Technically sound jiu-jitsu isn’t easy to come by. It sometimes takes years to master, and mixing in the strikes of mixed martial arts only complicates things that much further.
For fighters, the UFC has become the destination for the most skilled fighters on the planet, jiu-jitsu and otherwise. Getting there is a goal deserving of praise, but staying with worldwide leader is a whole other fight.
In making his return to the UFC after a four-year run that mostly saw him compete in Bellator, Ben Saunders came back to the Octagon against a debuting Chris Heatherly. That ended soon after it started because Saunders applied what would become the first omoplata finish in UFC history.
We’ve seen omoplata positions dozens of times in MMA. The thing about the hold in cage-fighting, however, is it very rarely gets used as a finishing maneuver, instead being used for transitioning. Saunders defied MMA logic that night in August 2014.
Fighting from his back, Saunders secured a leg triangle and had both of Heatherly’s arms trapped. When Heatherly was able to begin the release of one of his arms from the triangle, Saunders took advantage and began focusing on the other arm.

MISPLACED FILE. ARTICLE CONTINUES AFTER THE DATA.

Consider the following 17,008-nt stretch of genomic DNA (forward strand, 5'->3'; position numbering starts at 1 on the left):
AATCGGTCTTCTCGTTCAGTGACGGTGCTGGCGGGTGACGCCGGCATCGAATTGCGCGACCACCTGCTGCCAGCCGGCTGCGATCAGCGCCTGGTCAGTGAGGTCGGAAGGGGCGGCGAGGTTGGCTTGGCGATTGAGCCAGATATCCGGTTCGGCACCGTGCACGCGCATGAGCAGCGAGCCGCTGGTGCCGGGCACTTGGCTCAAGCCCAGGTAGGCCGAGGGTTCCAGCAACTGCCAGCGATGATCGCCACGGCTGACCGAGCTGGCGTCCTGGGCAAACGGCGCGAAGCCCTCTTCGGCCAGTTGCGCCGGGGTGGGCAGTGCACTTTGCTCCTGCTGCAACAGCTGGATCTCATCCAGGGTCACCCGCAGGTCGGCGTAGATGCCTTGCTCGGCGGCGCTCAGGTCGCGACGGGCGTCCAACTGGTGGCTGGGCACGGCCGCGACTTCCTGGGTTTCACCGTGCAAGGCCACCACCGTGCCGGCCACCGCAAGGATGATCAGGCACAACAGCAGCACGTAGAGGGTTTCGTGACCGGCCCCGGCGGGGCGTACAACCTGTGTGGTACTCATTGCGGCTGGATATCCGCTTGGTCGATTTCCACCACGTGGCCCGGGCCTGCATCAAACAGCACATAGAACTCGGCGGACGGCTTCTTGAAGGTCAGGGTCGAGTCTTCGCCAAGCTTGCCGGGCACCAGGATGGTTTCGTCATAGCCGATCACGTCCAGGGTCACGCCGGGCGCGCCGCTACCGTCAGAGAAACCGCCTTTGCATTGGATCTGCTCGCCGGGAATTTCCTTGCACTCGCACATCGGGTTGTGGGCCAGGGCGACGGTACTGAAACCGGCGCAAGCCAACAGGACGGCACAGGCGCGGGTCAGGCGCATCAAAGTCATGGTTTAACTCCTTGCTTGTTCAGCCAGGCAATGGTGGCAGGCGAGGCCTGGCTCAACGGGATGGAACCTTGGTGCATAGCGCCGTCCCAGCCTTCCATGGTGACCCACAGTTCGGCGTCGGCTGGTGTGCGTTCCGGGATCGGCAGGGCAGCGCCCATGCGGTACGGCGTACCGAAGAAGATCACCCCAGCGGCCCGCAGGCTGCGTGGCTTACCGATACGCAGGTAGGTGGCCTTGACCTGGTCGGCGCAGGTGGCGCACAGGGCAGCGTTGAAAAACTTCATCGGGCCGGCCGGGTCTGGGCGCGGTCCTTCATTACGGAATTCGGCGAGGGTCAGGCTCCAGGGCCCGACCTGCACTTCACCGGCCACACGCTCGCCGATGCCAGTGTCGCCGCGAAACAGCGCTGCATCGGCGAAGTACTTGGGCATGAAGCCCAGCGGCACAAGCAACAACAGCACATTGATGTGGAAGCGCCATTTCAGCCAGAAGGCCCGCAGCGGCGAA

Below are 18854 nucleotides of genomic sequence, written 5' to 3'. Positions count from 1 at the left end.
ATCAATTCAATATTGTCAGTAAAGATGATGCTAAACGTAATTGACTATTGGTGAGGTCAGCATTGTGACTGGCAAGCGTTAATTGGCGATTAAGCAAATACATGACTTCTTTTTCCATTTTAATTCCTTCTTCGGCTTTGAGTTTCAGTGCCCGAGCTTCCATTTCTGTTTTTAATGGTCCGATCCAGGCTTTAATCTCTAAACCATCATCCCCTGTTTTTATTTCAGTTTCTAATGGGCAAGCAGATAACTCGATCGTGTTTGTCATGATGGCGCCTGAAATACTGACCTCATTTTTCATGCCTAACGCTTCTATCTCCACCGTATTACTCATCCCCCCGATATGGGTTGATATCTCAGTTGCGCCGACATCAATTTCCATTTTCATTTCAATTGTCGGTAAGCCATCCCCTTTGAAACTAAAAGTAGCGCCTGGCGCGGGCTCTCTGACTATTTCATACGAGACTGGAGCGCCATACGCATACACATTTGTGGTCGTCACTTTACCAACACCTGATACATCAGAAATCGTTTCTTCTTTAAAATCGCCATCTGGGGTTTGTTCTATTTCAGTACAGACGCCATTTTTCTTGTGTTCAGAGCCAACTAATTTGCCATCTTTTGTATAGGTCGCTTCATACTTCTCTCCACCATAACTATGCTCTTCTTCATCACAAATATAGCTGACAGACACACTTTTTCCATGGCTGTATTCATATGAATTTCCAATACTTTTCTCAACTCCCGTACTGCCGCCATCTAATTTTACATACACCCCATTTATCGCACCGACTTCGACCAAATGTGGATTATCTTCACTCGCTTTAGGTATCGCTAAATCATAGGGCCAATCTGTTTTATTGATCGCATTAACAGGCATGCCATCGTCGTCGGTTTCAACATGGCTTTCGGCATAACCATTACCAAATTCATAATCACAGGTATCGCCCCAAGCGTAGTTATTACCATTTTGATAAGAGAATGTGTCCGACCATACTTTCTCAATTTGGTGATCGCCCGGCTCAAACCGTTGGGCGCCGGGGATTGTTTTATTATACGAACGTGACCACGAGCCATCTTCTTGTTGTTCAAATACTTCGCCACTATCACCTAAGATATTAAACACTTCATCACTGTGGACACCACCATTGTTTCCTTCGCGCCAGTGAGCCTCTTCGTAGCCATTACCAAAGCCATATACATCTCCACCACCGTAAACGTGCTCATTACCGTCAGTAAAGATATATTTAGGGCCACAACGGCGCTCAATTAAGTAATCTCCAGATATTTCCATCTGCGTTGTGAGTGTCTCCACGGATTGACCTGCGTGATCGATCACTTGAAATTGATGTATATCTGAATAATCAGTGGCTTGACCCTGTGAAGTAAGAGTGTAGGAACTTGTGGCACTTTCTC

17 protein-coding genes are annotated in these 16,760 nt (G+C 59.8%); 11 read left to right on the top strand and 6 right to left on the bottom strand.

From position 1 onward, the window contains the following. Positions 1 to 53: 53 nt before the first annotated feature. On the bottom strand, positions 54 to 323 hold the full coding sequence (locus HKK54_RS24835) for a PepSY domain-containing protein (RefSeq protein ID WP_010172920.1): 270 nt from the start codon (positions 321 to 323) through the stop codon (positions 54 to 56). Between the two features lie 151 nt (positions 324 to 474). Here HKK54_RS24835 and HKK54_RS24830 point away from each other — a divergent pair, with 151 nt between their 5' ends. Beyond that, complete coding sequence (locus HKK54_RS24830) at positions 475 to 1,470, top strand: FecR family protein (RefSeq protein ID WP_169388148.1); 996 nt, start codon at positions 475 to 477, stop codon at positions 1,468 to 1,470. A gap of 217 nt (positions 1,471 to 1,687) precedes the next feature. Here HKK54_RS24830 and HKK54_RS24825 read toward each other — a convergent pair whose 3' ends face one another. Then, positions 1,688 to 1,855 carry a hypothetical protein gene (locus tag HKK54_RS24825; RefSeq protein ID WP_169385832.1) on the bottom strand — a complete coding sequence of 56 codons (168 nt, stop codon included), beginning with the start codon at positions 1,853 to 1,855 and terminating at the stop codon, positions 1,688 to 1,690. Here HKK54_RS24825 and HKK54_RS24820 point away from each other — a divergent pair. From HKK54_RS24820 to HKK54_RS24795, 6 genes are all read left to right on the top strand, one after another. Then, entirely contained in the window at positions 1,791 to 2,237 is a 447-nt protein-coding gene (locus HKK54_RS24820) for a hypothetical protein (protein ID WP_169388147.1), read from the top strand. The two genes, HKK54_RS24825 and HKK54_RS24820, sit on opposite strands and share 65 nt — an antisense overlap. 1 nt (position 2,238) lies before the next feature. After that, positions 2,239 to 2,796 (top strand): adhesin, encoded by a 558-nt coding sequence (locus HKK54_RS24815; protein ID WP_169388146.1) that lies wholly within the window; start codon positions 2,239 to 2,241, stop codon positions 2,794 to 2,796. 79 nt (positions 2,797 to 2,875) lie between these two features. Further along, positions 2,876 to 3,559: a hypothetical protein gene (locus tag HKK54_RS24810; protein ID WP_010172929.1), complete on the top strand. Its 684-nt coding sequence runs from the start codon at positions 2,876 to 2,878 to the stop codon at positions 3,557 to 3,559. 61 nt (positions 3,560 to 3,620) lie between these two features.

From there, Saunders did the all-important grab of the hip (also known by Joe Rogan as the “seat belt”) and that was the beginning of the end. With Heatherly’s left arm in place, the pressure on the shoulder began to become too great. It became even greater when Saunders slightly modified the technique and used his free hand to hold down Heatherly’s trapped limb.
A few taps later and the UFC saw its first omoplata finish, giving Saunders a memorable way to note his Octagon return and earning him the 2014 MMAWeekly Submission of the Year.
Footage showing the finish is hard to come by, but The Fight Network’s Robin Black got his hands on the fight and gave a good breakdown of how the hold came to fruition.
Saunders’ submission was given a run for its money in 2014 though. Other notable finishes included Luke Rockhold‘s one-arm guillotine of Michael Bisping at a UFC Fight Night in November, as well as Anthony Pettis becoming the first fighter ever to submit Gilbert Melendez, also with a guillotine.
But while the guillotines were impressive, they weren’t history-making. MMA is still a growing sport, which means that there is still potential for things to happen that fans haven’t seen. And when first-time occurrences happen, they should be admired and applauded. And what Ben Saunders did was admirable at the very minimum.